Page 17 - University of Pretoria RESEARCH REVIEW 2016
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Efficient markets have several benefits that include protecting investors from bad decisions, and reducing the cost of capital. Researchers at GIBS have examined
these aspects of market decisions.
Professor Mike Ward holds the Chair of Finance at the Gordon Institute for Business Science (GIBS). His research interests are in investment and corporate finance. Working in collaboration with Chris Muller, an independent fund manager and an active participant in financial markets, ensures that their research ‘is grounded in practical reality’.
In work published with Nishal Moodley in the Journal for Studies of Economics and Econometrics, they analyse the trading habits of directors of Johannesburg Stock Exchange (JSE) listed companies. The central question that framed their research was whether it is a good idea for investors to follow the actions of directors who buy or sell their own shares. In terms of the Insider Trading Act of 1999 and JSE regulations, directors are required to report all share trading in companies of which they are principals. Directors who buy or sell shares provide an indirect signal to the market of positive or negative insider information, and the assumption is that investors are likely to trade on signals, even though they have no direct knowledge of the rationale underlying director trades.
The researchers examined 13 840 director trades from 2002–2013, using a portfolio time series approach, and found statistically and economically significant returns for investors who mimic director trades. In particular, they found evidence that directors know when to buy their own shares,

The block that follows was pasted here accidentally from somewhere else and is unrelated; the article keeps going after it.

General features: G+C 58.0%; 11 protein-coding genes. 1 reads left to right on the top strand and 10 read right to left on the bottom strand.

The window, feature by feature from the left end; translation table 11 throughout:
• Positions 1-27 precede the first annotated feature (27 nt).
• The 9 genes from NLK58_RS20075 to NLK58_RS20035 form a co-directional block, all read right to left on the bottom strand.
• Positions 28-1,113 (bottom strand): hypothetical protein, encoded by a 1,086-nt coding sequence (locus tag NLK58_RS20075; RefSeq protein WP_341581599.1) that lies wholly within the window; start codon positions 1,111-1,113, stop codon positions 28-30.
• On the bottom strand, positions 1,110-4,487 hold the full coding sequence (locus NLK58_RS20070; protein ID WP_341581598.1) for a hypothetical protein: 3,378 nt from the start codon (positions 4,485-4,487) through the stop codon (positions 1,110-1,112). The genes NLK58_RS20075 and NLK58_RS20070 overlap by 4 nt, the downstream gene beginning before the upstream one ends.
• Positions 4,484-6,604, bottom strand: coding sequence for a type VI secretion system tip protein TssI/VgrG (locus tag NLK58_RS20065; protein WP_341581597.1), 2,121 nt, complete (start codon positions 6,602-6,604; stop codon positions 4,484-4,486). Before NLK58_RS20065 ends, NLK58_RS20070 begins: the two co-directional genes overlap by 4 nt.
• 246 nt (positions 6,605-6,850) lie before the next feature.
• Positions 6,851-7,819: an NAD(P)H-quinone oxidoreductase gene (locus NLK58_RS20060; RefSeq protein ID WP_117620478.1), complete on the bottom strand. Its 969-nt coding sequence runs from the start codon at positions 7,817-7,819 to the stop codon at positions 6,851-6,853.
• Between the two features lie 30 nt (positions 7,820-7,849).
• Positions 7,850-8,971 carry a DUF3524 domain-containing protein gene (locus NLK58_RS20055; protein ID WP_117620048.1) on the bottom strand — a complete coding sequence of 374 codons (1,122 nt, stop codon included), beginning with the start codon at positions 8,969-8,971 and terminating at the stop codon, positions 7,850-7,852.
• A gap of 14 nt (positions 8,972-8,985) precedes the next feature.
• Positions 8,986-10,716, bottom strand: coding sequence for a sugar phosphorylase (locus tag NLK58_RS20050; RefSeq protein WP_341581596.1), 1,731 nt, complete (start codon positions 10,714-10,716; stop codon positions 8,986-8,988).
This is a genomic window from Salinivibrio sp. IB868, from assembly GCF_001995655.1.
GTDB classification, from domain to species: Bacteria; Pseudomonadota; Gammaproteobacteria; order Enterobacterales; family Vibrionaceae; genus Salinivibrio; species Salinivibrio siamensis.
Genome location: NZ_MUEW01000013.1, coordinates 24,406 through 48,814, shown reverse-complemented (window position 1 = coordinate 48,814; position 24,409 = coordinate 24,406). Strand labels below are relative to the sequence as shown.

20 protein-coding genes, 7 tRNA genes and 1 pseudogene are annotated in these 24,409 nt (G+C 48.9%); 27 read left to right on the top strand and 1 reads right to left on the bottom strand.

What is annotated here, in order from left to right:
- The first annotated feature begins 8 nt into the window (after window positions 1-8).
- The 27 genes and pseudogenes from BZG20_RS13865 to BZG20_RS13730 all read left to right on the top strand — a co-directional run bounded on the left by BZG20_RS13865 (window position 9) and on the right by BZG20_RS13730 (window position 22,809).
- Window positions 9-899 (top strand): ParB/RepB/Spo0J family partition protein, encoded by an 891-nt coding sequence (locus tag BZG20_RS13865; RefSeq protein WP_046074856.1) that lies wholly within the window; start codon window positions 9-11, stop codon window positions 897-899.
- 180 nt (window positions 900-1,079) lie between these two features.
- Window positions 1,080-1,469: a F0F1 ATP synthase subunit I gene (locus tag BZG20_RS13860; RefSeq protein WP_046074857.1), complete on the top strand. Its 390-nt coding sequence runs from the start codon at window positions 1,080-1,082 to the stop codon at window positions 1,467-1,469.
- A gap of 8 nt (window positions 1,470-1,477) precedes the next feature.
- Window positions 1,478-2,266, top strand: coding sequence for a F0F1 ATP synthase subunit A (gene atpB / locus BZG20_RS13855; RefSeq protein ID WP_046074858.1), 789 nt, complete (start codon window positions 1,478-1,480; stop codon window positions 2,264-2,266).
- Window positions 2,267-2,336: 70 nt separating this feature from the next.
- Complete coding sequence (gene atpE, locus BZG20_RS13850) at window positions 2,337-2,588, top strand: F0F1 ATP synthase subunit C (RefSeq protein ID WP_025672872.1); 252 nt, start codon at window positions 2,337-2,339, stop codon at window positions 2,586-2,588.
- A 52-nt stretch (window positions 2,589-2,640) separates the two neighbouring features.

but may be selling for a variety of other reasons,
such as monetising or portfolio rebalancing, and not necessarily on the basis of negative insider information. They conclude that directors’ selling of shares provides a weaker signal of the future performance of the company than is the case with directors’ buying of shares.
Further research published with Taryn Moodley
in the SA Journal of Accounting Research, focused
on the working capital strategy of companies, in particular the relationship between the management of payables and the return to investors. The analysis was based on an extensive database of JSE-listed South African companies over the period 1986– 2014. The results show that for those companies
in industries that have a significant investment
in payables, there is a strong positive association between changes in payable days and shareholder return, which supports the general theory of working capital management.
Ward and Muller have also examined the usefulness of the Capital Asset Pricing Model (CAPM) to estimate the returns investors expect, based on the perceived riskiness of the share. They note that this is a controversial issue in finance, as the CAPM is widely used as an investment tool, but doesn’t really work in practice. They are also working on a paper showing that investors in mutual funds (unit trusts) shift their money to those funds that performed best in the previous quarter. Their analysis illustrates that unless mutual funds are top performers, investors could see their asset base erode quickly. And finally, through the work of a PhD student they are investigating
the interesting problem of why companies that
invest more in growing their assets underperform, a problem that contradicts the theory that investing is a value-creating activity – or should be!
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